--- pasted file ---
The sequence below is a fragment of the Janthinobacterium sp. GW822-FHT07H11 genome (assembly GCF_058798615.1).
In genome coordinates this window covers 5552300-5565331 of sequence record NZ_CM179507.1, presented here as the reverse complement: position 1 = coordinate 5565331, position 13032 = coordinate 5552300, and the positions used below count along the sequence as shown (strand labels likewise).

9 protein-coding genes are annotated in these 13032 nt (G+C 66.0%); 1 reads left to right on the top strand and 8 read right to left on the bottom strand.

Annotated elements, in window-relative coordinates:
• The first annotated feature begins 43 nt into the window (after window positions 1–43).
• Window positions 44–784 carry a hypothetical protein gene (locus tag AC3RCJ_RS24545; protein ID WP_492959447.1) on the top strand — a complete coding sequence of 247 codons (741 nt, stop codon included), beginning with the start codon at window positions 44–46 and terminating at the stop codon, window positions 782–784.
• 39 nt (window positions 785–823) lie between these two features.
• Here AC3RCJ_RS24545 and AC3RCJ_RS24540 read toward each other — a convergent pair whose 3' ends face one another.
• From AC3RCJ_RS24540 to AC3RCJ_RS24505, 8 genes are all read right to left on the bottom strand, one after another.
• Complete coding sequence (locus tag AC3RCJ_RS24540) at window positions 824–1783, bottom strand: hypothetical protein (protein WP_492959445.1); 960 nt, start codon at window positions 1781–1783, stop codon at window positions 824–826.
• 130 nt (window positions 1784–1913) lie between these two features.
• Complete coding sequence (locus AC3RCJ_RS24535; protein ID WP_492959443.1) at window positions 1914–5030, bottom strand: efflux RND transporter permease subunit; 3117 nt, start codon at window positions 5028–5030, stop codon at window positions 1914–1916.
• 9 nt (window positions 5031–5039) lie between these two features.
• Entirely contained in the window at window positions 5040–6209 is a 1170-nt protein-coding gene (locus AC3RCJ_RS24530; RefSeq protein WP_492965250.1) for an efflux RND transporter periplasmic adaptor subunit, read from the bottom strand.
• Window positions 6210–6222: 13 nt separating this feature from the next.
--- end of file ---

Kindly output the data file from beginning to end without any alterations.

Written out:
The sequence below is a fragment of the Janthinobacterium sp. GW822-FHT07H11 genome (assembly GCF_058798615.1).
In genome coordinates this window covers 5552300-5565331 of sequence record NZ_CM179507.1, presented here as the reverse complement: position 1 = coordinate 5565331, position 13032 = coordinate 5552300, and the positions used below count along the sequence as shown (strand labels likewise).

9 protein-coding genes are annotated in these 13032 nt (G+C 66.0%); 1 reads left to right on the top strand and 8 read right to left on the bottom strand.

Annotated elements, in window-relative coordinates:
• The first annotated feature begins 43 nt into the window (after window positions 1–43).
• Window positions 44–784 carry a hypothetical protein gene (locus tag AC3RCJ_RS24545; protein ID WP_492959447.1) on the top strand — a complete coding sequence of 247 codons (741 nt, stop codon included), beginning with the start codon at window positions 44–46 and terminating at the stop codon, window positions 782–784.
• 39 nt (window positions 785–823) lie between these two features.
• Here AC3RCJ_RS24545 and AC3RCJ_RS24540 read toward each other — a convergent pair whose 3' ends face one another.
• From AC3RCJ_RS24540 to AC3RCJ_RS24505, 8 genes are all read right to left on the bottom strand, one after another.
• Complete coding sequence (locus tag AC3RCJ_RS24540) at window positions 824–1783, bottom strand: hypothetical protein (protein WP_492959445.1); 960 nt, start codon at window positions 1781–1783, stop codon at window positions 824–826.
• 130 nt (window positions 1784–1913) lie between these two features.
• Complete coding sequence (locus AC3RCJ_RS24535; protein ID WP_492959443.1) at window positions 1914–5030, bottom strand: efflux RND transporter permease subunit; 3117 nt, start codon at window positions 5028–5030, stop codon at window positions 1914–1916.
• 9 nt (window positions 5031–5039) lie between these two features.
• Entirely contained in the window at window positions 5040–6209 is a 1170-nt protein-coding gene (locus AC3RCJ_RS24530; RefSeq protein WP_492965250.1) for an efflux RND transporter periplasmic adaptor subunit, read from the bottom strand.
• Window positions 6210–6222: 13 nt separating this feature from the next.